This must be Mike Duffy’s finest hour. He finally is what he always falsely claimed to be: a little guy standing up to the gasbags of power. His career was spent providing cover for the powerful while pretending to bravely challenge their hypocrisy. Now he’s genuinely doing it.

His journalistic dishonour stretches back decades. In the early ’90s, I wrote that he’d effectively become press secretary for the Mulroney government. One of Duffy’s cronies told another: Duff should sue that guy, all he has to do is quote something critical he said about Mulroney. If he can find it, said the other. His weekly Sun columns read like government press releases. (“We’re on the verge of what economists dream about: sustained non-inflationary growth.”) He promoted pro-Tory anti-tax rallies “coming soon to a hall near you.” His ugly effort during the 2009 election to whack an exhausted Stéphane Dion for stumbling in English embarrassed even colleagues at CTV.

He never sued over that poke but he did sue the under-resourced Frank magazine which called him a fat-faced liar for claiming to be at Duke University lecturing on Canada when he was really there for the fat farm. That’s actually funny but Duffy’s never shown a sense of humour, just a veneer of joviality. But beneath, he yearned for higher signs of respectability: especially the Order of Canada and a Senate seat. He pressed relentlessly for both.

He said during the Frank suit that Jean Chrétien told him he wouldn’t receive the Order because of Frank’s ridicule. That’s either more fat-faced lying, or Chrétien brushing off an irritant. Same for the Senate. Like Falstaff at Henry V’s coronation procession, the king kept passing him by.

Then five years ago, the king paused and named Duffy to the Senate. It must have felt blissful. He had the prize and he dug in at the trough. Then fate, of course, having smiled, crushed him. It’s what happened next that’s shocking.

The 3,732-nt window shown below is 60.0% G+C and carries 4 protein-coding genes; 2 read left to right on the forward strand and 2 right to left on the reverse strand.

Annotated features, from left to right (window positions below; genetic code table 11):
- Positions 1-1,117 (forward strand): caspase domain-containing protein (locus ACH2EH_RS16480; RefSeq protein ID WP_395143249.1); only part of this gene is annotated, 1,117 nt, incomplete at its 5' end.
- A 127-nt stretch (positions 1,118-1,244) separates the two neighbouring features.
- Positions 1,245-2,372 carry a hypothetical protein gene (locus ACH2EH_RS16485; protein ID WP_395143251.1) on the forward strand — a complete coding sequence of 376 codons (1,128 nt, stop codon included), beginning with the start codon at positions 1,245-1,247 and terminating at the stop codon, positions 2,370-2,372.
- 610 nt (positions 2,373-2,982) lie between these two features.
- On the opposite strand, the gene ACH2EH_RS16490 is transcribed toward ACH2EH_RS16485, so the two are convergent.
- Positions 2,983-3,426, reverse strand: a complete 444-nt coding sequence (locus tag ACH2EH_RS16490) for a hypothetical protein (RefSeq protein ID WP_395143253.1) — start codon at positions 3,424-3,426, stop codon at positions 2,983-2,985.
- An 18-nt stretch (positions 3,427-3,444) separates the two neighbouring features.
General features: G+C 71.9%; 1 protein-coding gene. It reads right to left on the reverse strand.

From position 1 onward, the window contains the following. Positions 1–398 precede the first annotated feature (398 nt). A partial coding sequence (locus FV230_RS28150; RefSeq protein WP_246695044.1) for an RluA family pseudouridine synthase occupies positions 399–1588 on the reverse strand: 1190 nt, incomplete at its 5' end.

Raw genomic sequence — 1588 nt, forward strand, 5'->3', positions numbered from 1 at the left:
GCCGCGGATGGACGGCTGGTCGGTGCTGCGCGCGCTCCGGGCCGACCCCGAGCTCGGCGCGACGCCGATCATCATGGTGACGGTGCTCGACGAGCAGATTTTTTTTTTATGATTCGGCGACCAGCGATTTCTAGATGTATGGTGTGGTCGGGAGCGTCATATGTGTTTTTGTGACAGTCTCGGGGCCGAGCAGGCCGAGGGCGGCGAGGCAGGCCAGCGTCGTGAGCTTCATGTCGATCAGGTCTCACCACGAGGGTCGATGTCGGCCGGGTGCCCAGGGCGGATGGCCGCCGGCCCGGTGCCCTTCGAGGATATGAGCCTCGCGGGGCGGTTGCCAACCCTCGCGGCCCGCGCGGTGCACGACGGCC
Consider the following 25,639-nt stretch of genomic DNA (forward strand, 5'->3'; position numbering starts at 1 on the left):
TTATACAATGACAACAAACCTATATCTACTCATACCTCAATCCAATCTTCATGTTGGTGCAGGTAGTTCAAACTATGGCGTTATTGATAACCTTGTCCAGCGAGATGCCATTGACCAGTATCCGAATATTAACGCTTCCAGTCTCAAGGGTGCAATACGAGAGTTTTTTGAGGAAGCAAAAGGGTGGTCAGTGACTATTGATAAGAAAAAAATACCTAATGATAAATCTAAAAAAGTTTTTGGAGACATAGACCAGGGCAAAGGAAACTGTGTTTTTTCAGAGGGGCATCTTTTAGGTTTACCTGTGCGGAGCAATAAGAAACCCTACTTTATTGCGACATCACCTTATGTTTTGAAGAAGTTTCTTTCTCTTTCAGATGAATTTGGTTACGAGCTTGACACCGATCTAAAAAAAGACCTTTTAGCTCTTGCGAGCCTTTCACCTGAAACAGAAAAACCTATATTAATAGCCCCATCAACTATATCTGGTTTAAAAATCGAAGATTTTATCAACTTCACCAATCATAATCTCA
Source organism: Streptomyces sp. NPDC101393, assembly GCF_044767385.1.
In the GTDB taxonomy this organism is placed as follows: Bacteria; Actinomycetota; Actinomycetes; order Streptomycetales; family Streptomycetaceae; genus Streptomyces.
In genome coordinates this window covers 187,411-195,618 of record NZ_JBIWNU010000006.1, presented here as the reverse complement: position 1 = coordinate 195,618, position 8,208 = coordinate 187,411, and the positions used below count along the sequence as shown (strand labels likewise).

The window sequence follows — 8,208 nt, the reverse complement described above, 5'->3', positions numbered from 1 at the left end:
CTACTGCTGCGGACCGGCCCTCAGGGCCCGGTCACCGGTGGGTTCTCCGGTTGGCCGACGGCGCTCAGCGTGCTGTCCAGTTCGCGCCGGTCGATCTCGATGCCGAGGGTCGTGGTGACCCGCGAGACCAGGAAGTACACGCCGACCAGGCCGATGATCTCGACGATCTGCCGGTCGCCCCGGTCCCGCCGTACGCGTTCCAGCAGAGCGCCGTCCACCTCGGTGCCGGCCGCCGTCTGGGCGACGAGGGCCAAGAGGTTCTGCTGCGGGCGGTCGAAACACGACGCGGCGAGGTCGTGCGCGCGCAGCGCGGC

Everyone in Ottawa knows the drill. The PM must be protected. Harper surely knew the problems of residency; Duffy didn’t live in P.E.I. (or Pam Wallin in Saskatchewan). Senators routinely expense lavishly, there are few rules. But if it slips out, you hang your head and accept blame. So long as it doesn’t tarnish the boss. In Duffy’s case, the deal involved Nigel Wright, Harper’s chief of staff, writing a personal cheque to cover Duffy’s overreach. All Duffy had to do was say “My bad” and belt up. Yet it rankled. He bought it but found he couldn’t wear it.

This wasn’t about honour but it was about dishonour among thieves. It was less that he cheated than he wasn’t alone. He mightn’t have minded getting off the hook but he still wanted some respect. Why should the big boss stay clean at the cost of the old Duff (or Puffster, pace Frank) being totally smeared. Hey, this really had become about the little guy taking the fall for the high and mighty.

Ostensibly he sent emails around Ottawa outing his own story, as if he couldn’t bottle it up. Then CTV’s Robert Fife broke it. I think it’s as likely Duffy went straight to Fife; otherwise why wouldn’t others break it? It hardly matters.

The odium then backed up onto Wright, who doughtily claimed the boss knew nothing. Wright has been highly praised for this but I think he’s far less morally admirable than Duffy, who’s ready to go down as long as other villains do too. It’s as if he’s finally become the character he was playing — and he likes it. That’s less odd than it sounds. Many people spend their lives giving a decent imitation of themselves — as a shrink I know says — without ever quite getting there.

Why now? A sense of mortality? (Duffy has serious heart problems.) Confessor’s remorse? Sheer ego but at a higher level? Whatever. He got what he aimed, connived and grovelled for, then had it snatched away. Not a fate he’d have chosen. But the decision to now stand tall, as it were, and strike back at the mighty power that abandoned him, is really his. And it’s a far, far better thing — publicly anyway — than he has ever done.

This column was first published in the Toronto Star.

Photo: Raj Taneja/flickr


Rick Salutin

Rick Salutin is a Canadian novelist, playwright and critic. He is a strong advocate of left wing causes and writes a regular column in the Toronto Star.

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